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Scimitar-horned Oryx

Oryx dammah (Cretzschmar, 1826)
Oryx algazelle
Die Säbelantilope
المها الإفريقي
ezam

Large antelope (130-180 kg) with long, backward-sweeping, curved horns. Overall pelage off-white with strongly contrasting reddish wash to the neck and upper chest. Reddish facial markings through the eye and across the bridge of the nose. Tail long and well-tufted.



species biology
Like other desert ungulates, satisfies water requirements through the food it eats. Will drink when water is available and often migrates far in search of fresh rainfall and green pasture. Herd size between 10-30 head, with much larger assemblies possible during migrations. Single calf born every 8-9 months. During periods of severe drought, adults succumb and young calves may be abandoned.
species habitat

Inhabitant of Sahelian grasslands and sparse Acacia woodlands. Not a true desert species but will penetrate suitable sub-desert habitats if pasture is available during the wet and cool seasons. Grazer favouring wide variety of grasses (Panicum, Aristida, Brachiaria, Chloris) and many leguminous herbs. Strong affection for wild melons of the genus Citrullus because of high water content.

species distribution
Distribution

Former distribution in broad band of suitable habitat across all Sahelo-Saharan countries from the Morocco in the west to the Nile Valley in the east. Last strongholds in central Niger (Termit) and central Chad (Batha, Ouadi Rimé-Ouadi Achim).

species conservation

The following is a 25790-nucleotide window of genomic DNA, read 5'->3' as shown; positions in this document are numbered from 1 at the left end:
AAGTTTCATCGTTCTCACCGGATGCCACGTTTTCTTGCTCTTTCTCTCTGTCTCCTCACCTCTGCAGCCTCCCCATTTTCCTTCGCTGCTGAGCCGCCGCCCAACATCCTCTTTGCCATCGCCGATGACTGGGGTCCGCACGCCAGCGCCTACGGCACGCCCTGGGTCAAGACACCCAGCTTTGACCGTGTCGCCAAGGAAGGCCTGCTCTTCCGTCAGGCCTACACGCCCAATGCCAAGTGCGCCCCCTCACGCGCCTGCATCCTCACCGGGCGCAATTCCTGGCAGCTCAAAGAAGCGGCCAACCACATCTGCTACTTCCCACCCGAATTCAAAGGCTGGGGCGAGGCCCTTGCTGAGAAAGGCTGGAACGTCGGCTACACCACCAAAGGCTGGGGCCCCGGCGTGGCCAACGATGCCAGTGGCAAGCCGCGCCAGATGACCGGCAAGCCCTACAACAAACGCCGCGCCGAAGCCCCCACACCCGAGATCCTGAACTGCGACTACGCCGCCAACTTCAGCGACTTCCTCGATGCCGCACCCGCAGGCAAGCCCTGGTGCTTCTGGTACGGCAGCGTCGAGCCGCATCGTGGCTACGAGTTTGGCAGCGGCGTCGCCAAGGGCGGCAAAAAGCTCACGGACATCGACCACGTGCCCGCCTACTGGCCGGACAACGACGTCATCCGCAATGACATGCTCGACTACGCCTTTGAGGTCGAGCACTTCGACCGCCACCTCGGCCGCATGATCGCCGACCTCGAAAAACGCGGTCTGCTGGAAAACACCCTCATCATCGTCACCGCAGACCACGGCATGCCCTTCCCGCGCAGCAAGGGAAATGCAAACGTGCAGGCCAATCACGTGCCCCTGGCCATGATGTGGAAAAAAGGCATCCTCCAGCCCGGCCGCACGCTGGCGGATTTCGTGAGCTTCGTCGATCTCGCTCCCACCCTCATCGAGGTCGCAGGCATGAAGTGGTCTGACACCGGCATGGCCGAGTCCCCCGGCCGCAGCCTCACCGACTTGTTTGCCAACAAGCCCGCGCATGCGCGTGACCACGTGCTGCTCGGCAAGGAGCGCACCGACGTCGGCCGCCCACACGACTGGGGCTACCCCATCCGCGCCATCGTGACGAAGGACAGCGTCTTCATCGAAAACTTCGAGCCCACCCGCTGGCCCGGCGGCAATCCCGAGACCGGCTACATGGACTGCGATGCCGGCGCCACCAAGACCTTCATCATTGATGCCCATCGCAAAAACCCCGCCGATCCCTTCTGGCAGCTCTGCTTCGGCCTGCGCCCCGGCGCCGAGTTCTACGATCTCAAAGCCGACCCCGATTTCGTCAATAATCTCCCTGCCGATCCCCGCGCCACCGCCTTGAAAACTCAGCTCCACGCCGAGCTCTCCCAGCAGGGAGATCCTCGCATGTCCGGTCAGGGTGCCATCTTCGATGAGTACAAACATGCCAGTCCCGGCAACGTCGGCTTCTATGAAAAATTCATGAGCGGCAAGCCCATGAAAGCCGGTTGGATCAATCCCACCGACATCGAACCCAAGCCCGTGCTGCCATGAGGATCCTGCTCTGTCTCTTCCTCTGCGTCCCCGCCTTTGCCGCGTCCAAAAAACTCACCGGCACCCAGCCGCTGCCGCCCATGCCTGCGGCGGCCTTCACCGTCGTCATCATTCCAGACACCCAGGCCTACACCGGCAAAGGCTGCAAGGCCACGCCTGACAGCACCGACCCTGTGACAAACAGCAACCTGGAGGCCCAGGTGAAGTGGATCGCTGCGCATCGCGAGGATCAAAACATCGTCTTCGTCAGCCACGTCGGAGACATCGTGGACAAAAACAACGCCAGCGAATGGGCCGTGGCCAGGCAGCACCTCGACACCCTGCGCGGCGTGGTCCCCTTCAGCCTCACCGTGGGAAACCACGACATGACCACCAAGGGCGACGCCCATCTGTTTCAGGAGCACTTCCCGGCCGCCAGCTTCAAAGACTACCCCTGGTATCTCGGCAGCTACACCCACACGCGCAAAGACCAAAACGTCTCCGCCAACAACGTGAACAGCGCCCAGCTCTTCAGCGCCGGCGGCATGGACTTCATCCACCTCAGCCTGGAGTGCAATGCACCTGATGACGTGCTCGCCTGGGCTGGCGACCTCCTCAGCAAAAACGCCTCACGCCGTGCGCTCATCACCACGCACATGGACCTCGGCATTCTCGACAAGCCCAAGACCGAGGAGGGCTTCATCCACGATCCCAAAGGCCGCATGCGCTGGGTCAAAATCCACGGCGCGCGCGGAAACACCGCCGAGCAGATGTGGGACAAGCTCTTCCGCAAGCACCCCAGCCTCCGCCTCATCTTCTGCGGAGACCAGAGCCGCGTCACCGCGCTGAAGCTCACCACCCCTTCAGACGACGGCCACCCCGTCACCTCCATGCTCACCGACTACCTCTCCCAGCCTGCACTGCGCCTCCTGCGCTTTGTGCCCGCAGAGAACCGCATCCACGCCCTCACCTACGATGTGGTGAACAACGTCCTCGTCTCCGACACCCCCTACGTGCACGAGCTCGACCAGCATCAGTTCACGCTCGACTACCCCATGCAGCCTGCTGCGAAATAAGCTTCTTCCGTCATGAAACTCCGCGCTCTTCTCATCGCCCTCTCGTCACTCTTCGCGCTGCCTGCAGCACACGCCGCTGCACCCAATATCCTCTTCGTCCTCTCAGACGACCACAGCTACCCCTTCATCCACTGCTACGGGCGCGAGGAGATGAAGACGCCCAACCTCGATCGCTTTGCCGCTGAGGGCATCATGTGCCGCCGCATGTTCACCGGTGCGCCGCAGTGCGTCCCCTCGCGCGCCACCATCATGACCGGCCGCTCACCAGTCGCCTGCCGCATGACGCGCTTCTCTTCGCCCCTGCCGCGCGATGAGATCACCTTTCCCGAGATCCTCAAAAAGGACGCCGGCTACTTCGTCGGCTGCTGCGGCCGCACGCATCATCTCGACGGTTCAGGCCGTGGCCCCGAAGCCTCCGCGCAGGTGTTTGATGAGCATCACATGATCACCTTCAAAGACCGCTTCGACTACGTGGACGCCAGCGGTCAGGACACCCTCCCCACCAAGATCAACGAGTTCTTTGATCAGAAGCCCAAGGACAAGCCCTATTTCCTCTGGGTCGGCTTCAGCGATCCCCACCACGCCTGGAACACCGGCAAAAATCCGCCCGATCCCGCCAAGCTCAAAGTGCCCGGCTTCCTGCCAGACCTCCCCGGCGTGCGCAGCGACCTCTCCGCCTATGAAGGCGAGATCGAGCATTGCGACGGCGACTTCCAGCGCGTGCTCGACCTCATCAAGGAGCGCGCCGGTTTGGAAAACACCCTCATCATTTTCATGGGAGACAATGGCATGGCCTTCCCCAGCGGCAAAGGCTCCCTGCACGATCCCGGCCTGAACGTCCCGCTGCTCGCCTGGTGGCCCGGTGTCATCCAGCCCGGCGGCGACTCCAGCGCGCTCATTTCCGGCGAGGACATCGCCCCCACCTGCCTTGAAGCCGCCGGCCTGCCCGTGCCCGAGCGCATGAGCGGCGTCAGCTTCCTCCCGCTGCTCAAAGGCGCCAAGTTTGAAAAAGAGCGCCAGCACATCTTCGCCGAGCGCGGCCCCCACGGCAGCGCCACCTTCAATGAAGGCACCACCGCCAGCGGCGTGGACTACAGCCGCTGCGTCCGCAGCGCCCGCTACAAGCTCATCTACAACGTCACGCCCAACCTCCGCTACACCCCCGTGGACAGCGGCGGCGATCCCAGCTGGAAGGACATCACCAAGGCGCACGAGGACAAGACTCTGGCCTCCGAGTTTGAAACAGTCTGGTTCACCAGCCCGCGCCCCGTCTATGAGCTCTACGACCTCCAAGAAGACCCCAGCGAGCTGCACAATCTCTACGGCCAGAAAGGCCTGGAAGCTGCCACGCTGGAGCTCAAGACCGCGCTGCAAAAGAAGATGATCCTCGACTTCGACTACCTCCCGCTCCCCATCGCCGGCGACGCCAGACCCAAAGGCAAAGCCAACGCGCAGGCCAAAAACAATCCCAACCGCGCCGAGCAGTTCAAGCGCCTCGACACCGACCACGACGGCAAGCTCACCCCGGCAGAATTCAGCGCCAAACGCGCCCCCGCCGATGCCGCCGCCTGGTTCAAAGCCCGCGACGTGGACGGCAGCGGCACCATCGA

Extinct in the wild. Last animals eastern Niger and central Chad (1980s). Several thousands in Chad and Niger up until late 1970s. Civil war in Chad, and drought and poaching in Niger major causes for final decline. Highly vulnerable to lethal combination of poaching, drought, desertification and encroachment of habitat by rain-fed agriculture and the expansion of pastoralism. Well represented in zoos and private collections, although founder stock is limited mostly to several dozen animals captured in Chad in the 1960s.

species protection

Extinct in the Wild (IUCN EW). Listed on Appendix 1 of both the CITES and CMS conventions. Were it not for zoos and private collections, the scimitar-horned oryx would be extinct today. Thanks to the vision, leadership and resources of the Environment Agency-Abu Dhabi, together with precious animals from the collection of the His Highness, the late Sheikh Zayed bin Sultan Al Nahyan, the oryx is now being safely reintroduced to its former rangelands in central Chad (click here for more information on this unique initiative). In several countries (Senegal, Morocco, Tunisia) attempts to re-establish semi-wild managed populations in large fenced enclosures have been undertaken.

 
species priorities
  1. Reintroduction to suitable secure protected areas in former range states, cf. Chad project
  2. Improve management of fenced herds in North Africa
  3. Boost management of captive populations outside of Africa
  4. Support for the constitution of the “world herd” being established by EAD in Abu Dhabi
species references
  • Morrow, C. in press. Oryx dammah (Cretzschmar). In: The Mammals of Africa. Vol. 6. Artiodactyla. Kingdon, J. S. & Hoffmann, M. (eds). Academic Press, Amsterdam.
  • UNEP/CMS. 2006. Sahelo-Saharan Antelopes. Status and perspectives. Report on the conservation status of the six Sahelo-Saharan antelopes. Eds. R.C. Beudels, P. Devillers, R-M. Lafontaine, J. Devillers-Terschuren & M-O. Beudels. CMS SSA Concerted Action. 2nd Ed. CMS Technical Series Publication No 10, 2006. UNEP/CMS Secretariat, Bonn, Germany. Pp. 33-50.
  • In Tanoust. 1930. La Chasse dans le Pays Saharien et Sahélien. Editions du Comité Algérie-Tunisie-Maroc, Paris.
  • IUCN Red List of Threatened Species 2008 (http://www.iucnredlist.org/)


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